Letter to the Editor

Leukemia (2016) 30, 2396–2397; doi:10.1038/leu.2016.220; published online 26 August 2016

Chronic myeloid leukemia patients call for quality and consistency when generics are introduced to treat their cancer
Open

J Geissler1,2, G Sharf1,3, J Cugurovic4, R Padua5, Š Narbutas6, M Remic7 and V Venkatesh8 for the CML Advocates Network

  1. 1Leukemia Patient Advocates Foundation, Bern, Switzerland
  2. 2LeukaNET e.V., Riemerling, Germany
  3. 3Israeli CML Patients Organization, Netanya, Israel
  4. 4CML Association of Serbia, Belgrade, Serbia
  5. 5Touched by Max, Navotas City, The Philippines
  6. 6Lithuanian Cancer Patient Coalition, Kaunas, Lithuania
  7. 7Slovenian Lymphoma and Leukemia Patient Association, Ljubljana, Slovenia
  8. 8Friends of Max, Mumbai, India

Correspondence: J Geissler, E-mail: jan@cmladvocates.net

Accepted 3 August 2016
Accepted article preview online 3 August 2016; Advance online publication 26 August 2016

Imatinib is a tyrosine kinase inhibitor (TKI) used in the treatment of multiple cancers, most notably chronic myeloid leukemia (CML). A patent application for imatinib was filed in Switzerland in 1992, as well as in the EU, the USA and for other countries in 1993. Companies began selling generic formulations of imatinib in India in the early 2000s, surrounded by controversial patent disputes.1 The period for market exclusivity for imatinib has lapsed in 10 EU Member States and lapses in most countries in 2016.2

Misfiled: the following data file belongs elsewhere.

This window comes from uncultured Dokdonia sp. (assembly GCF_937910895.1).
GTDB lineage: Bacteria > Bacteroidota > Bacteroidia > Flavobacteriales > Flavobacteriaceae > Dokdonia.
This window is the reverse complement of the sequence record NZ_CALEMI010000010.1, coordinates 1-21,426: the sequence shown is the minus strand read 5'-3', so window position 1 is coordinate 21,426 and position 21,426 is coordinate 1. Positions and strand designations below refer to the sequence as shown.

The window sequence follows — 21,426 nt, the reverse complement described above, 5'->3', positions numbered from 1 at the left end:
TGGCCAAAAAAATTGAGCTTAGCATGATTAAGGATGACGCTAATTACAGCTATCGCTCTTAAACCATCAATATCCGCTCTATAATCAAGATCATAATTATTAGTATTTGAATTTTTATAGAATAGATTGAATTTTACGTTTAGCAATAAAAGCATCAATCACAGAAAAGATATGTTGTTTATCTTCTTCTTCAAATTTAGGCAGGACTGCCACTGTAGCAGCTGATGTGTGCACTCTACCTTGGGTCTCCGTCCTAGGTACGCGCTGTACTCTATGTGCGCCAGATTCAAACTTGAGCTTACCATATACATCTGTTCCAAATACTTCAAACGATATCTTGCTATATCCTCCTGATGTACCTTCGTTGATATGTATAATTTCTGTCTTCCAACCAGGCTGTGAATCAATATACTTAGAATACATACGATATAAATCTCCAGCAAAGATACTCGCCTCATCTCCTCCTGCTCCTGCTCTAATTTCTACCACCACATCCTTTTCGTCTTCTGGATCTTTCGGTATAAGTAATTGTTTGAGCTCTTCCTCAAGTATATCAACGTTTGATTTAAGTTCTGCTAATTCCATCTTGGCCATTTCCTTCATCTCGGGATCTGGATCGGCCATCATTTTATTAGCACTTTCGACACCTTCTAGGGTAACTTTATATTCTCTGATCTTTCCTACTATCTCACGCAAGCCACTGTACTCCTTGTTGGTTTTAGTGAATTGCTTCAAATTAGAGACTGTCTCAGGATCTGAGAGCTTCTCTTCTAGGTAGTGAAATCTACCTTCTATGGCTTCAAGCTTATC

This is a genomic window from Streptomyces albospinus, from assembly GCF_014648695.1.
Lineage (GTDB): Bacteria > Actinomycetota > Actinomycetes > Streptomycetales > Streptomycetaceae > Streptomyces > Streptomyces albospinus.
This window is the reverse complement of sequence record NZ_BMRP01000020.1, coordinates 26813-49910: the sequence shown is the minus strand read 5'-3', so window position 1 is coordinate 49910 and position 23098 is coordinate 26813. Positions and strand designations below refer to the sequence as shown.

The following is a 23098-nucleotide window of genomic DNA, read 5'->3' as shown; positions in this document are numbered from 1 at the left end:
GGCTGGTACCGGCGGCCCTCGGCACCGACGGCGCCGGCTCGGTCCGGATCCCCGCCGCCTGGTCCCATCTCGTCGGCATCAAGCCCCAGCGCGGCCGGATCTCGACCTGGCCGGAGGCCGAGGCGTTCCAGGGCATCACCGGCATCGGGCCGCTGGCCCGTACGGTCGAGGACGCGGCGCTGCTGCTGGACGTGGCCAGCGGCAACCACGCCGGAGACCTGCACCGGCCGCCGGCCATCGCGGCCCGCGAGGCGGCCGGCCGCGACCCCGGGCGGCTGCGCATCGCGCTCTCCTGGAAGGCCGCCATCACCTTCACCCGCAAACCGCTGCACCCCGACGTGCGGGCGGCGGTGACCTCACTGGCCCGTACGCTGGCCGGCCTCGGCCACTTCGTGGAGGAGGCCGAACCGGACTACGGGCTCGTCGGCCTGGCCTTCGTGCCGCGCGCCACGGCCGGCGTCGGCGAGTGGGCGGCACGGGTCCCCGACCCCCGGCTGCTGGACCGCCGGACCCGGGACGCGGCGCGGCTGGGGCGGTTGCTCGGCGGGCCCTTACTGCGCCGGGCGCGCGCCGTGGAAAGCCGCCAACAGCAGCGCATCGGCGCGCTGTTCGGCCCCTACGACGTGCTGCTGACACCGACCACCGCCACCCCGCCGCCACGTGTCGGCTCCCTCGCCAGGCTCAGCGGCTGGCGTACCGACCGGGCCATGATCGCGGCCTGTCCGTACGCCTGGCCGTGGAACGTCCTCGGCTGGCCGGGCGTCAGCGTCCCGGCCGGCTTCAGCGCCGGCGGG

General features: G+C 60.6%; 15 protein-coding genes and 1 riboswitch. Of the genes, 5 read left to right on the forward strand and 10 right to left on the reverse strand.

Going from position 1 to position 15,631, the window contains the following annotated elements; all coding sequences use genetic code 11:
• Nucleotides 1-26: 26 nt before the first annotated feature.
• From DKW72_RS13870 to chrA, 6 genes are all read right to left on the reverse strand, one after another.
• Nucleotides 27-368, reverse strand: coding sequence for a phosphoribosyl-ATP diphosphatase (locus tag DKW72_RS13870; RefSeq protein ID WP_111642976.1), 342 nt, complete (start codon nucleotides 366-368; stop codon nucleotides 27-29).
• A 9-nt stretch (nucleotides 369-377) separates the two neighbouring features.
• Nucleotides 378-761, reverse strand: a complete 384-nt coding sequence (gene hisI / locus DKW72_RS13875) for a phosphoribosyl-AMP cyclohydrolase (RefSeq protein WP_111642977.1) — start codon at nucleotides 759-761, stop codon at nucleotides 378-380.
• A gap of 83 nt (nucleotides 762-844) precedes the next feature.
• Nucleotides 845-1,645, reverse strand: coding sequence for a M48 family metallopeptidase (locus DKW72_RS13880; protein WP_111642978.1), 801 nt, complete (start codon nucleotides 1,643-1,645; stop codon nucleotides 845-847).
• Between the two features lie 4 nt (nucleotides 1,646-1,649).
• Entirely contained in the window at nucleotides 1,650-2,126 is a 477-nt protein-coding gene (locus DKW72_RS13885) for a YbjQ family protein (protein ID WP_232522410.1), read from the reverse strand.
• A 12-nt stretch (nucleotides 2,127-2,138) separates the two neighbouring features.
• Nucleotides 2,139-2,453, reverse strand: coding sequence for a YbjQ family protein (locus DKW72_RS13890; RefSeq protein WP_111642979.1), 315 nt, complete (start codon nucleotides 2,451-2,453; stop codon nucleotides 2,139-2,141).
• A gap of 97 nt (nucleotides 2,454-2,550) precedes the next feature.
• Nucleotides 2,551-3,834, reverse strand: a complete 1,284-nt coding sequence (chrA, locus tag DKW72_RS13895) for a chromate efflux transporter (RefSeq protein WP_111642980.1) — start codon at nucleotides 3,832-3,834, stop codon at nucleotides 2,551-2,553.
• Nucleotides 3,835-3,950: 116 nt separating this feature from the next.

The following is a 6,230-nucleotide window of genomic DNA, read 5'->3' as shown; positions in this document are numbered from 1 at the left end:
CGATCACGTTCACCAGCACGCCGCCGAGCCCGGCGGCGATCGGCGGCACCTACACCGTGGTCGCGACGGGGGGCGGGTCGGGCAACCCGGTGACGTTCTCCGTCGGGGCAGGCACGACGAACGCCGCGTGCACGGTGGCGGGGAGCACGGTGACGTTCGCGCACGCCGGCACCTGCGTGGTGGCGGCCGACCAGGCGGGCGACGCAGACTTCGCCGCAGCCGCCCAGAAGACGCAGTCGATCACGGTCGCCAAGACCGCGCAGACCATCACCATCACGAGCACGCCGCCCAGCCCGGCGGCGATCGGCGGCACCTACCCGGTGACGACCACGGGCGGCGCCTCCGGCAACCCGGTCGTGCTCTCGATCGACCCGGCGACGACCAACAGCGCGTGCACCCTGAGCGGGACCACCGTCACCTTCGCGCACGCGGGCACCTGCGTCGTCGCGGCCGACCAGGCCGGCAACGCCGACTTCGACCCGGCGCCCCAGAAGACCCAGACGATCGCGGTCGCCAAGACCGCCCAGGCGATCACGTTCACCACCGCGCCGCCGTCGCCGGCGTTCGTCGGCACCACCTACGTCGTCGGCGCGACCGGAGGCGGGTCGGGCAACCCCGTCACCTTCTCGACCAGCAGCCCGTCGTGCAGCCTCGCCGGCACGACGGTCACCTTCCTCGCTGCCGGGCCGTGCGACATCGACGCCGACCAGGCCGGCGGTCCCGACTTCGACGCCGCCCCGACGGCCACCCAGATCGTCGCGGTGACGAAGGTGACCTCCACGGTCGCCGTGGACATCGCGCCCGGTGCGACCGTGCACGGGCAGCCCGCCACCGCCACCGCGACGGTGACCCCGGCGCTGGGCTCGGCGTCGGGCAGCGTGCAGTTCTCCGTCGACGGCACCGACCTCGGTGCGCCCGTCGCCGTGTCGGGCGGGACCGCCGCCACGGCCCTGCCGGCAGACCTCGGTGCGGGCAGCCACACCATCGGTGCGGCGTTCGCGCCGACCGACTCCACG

Various anecdotal concerns of efficacy related to generic formulations of imatinib versus the originator product have been reported in the scientific literature.3, 4, 5 There has been confusion and uncertainty with regard to the safe administration of patented drugs, quality-controlled generics, copies of patented drugs and medicines of substandard quality.5, 6, 7, 8 Physicians and patient organizations have been increasingly confronted with the issue of generics and copies of patented drugs in the treatment of CML. This has raised concerns about the outcomes when patients are switched between different products for non-medical reasons.2 At the same time, significantly lower prices of generics and copies of patented drugs have allowed more patients to afford treatment, and healthcare cost savings have been realized.6, 9 The CML Advocates Network, a patient-run network of CML patient organizations from more than 70 countries, undertook a survey to investigate some of the concerns that patients experience when an alternative, less expensive formulation of the originator TKI is prescribed for management of their cancer.